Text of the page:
“Here goes nothing,” Alex said to himself as he cautiously walked up the path towards Old Salty’s enclosure.

He could hear screams in the distance and knew that it would look like a war zone if the temperamental old beast were amongst the group of tourists. The sound of the imminent battle spurred him forward, ignoring the pain of his arthritis shooting out from his knees and he jogged, and from his elbows as they supported the heavy rifle.

As Alex came around the corner near the old cassowary enclosure, a tourist bolted past him with blood running down his face. Alex did not have a chance to ask him anything before he disappeared into the night. At least he was heading the right direction for safety. Hopefully he would reach the security office and help Jess and Simon.

“Help,” A week voice, cried from just ahead.

Alex cautiously edged forward, raising the tranquilizer rifle to a comfortable firing position against his right shoulder. He moved out from the path and into the open area beneath the observation platform. Blood and limbs were scattered across the paved ground, in the gardens and on the stairs. Alex saw two of the group lying on the stairs with arms and legs missing. It almost looked like there was only one body there rather than two. From the looks of it, they were beyond help now.

“Over here,” A voice from the toilets whispered.

Alex slowly moved over to the toilets, swinging his head from side to side to make sure the croc was not still around. He stepped on something soft that squished beneath his foot. Alex did not look down; he did not want to know what it was. The father opened the toilet door fully and Alex could see the two young boys, cowering on the floor with their mother.

“Do you know where it is?”

The father pointed past the viewing platform, towards the aviary.

“Go down that path, there is a security office about a hundred meters to the left. You will be safe there.”

Alex cautiously walked across the open paved area to the stairs. He checked the two tourists near the stairs for signs of life. As he suspected, it was too late for them. He paused to catch his breath and call the security office. Hopefully, he would get an answer and hear that help was on the way.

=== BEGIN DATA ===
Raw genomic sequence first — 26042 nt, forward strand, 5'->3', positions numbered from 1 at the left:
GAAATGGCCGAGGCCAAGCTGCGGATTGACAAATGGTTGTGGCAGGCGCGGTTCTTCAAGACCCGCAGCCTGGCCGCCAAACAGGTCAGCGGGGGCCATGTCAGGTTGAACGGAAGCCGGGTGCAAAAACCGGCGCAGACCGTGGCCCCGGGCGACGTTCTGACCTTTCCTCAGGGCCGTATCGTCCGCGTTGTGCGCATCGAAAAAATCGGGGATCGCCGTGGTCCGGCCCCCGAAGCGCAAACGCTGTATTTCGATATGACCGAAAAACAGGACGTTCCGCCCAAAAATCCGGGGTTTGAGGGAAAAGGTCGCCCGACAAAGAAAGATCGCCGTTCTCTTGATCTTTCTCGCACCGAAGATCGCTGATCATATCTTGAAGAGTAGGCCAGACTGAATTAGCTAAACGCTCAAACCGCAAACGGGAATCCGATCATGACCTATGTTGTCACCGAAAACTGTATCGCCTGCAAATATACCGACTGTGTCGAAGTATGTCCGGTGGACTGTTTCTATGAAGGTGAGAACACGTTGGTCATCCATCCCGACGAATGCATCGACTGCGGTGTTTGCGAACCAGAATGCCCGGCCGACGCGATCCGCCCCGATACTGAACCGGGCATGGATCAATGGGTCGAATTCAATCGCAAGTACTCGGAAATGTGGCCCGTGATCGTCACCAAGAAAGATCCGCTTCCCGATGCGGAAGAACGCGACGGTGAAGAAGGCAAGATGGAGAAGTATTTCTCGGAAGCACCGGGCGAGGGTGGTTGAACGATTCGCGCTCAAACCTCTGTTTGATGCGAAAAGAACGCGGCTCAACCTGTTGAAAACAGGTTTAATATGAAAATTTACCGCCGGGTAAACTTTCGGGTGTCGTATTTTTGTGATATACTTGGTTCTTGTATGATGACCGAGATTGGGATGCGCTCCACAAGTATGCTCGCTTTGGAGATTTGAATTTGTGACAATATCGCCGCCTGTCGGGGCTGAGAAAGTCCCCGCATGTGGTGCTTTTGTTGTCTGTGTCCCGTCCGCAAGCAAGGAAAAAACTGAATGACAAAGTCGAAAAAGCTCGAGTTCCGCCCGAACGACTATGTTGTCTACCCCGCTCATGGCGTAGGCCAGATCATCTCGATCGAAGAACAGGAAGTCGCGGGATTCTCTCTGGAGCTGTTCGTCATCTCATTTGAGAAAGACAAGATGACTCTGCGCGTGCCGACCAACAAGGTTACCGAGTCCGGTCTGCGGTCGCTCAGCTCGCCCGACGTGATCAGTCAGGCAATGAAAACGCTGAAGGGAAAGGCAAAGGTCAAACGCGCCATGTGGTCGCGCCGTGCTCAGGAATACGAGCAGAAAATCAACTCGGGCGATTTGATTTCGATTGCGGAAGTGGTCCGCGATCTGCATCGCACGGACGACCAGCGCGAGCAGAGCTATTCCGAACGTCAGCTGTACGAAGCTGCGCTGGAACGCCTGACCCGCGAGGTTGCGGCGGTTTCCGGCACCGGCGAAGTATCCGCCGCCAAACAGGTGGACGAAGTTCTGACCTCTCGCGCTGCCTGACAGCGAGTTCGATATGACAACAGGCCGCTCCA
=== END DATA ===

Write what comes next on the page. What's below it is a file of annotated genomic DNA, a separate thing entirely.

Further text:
“Simon, are you there mate?”

After what seemed like an hour, but was only thirty seconds, Simon answered.

“I’m here, boss.”

“How are you holding up?”

“I think I must have passed out for a few minutes and...” Alex heard voices in the background. The family must have made it back there already. Simon was distracted and did not answer again.

“Aargh...” another scream in the distance brought Alex back to the task at hand.

He headed towards the aviary with increased haste, knowing that every second could mean someone losing their life. Alex reached the aviary in a matter of minutes, although it was another hundred meters away along the curving, paved path. At least he did not see any more bodies on the way, which he half expected. The aviary was thirty meters in diameter and twenty meters high. Suspended wooded walkways surrounded the diameter and zigzagged across the middle. If the tourists made it there then hopefully, most of them would still be alive. Alex did not think Old Salty would be able to fit through the two doors to get into the aviary, they both opened outwards.

Alex moved towards the doors and saw they were twisted and torn, pushed inward and impossible to open. He would have to crawl through if he went in this entrance. The other entrance was the opposite side of the aviary and would waste precious time to reach. If he was going to get Old Salty, he would have to crawl through on this hands and knees.